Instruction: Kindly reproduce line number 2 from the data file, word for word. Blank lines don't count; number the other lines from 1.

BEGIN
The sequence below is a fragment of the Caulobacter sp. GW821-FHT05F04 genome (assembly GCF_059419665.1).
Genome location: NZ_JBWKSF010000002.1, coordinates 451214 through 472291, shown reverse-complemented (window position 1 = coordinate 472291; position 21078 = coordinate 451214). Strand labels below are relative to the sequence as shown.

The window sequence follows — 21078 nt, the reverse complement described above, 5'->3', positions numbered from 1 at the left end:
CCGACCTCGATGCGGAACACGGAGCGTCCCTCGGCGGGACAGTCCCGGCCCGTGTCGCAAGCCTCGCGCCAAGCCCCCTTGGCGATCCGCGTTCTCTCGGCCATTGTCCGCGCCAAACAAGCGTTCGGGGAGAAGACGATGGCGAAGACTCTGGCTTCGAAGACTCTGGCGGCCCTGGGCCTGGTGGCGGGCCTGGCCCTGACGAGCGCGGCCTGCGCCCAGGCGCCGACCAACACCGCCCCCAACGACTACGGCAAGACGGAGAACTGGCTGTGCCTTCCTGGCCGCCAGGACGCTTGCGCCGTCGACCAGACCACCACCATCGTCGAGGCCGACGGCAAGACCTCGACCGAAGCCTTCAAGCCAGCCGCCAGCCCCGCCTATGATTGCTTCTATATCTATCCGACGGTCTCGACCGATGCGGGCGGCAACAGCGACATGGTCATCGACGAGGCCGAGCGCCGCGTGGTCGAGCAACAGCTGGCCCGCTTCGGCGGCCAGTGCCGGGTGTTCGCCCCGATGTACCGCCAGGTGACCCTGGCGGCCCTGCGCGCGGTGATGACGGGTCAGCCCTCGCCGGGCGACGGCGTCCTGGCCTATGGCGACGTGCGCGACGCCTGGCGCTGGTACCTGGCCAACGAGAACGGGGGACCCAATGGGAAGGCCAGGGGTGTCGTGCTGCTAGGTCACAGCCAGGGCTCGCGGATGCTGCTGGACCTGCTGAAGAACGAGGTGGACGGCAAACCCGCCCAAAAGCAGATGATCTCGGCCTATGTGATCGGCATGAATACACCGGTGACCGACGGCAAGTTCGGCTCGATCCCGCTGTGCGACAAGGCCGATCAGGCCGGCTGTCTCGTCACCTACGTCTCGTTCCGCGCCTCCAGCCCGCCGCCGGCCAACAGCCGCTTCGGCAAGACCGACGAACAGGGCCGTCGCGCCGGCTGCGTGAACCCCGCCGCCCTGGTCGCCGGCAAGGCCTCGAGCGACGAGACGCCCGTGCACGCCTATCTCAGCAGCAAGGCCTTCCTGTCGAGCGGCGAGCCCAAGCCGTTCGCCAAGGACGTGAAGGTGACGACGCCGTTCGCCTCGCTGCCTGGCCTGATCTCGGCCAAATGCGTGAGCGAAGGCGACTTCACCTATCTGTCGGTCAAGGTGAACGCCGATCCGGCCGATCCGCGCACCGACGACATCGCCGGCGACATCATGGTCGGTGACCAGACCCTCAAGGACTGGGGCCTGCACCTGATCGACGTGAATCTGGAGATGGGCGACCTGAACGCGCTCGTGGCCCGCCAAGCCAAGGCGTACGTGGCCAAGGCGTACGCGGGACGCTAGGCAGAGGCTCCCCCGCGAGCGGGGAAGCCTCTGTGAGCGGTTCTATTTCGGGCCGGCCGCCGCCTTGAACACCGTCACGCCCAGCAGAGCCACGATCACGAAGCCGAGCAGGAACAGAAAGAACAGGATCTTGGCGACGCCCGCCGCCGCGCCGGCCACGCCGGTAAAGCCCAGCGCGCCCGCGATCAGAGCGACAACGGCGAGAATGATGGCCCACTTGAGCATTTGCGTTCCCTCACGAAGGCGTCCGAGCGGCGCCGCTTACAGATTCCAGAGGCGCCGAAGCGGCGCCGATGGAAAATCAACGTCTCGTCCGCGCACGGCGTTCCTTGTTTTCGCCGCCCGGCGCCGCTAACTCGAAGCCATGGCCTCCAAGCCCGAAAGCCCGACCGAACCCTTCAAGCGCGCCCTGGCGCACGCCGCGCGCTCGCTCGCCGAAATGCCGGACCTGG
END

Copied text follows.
Genome location: NZ_JBWKSF010000002.1, coordinates 451214 through 472291, shown reverse-complemented (window position 1 = coordinate 472291; position 21078 = coordinate 451214). Strand labels below are relative to the sequence as shown.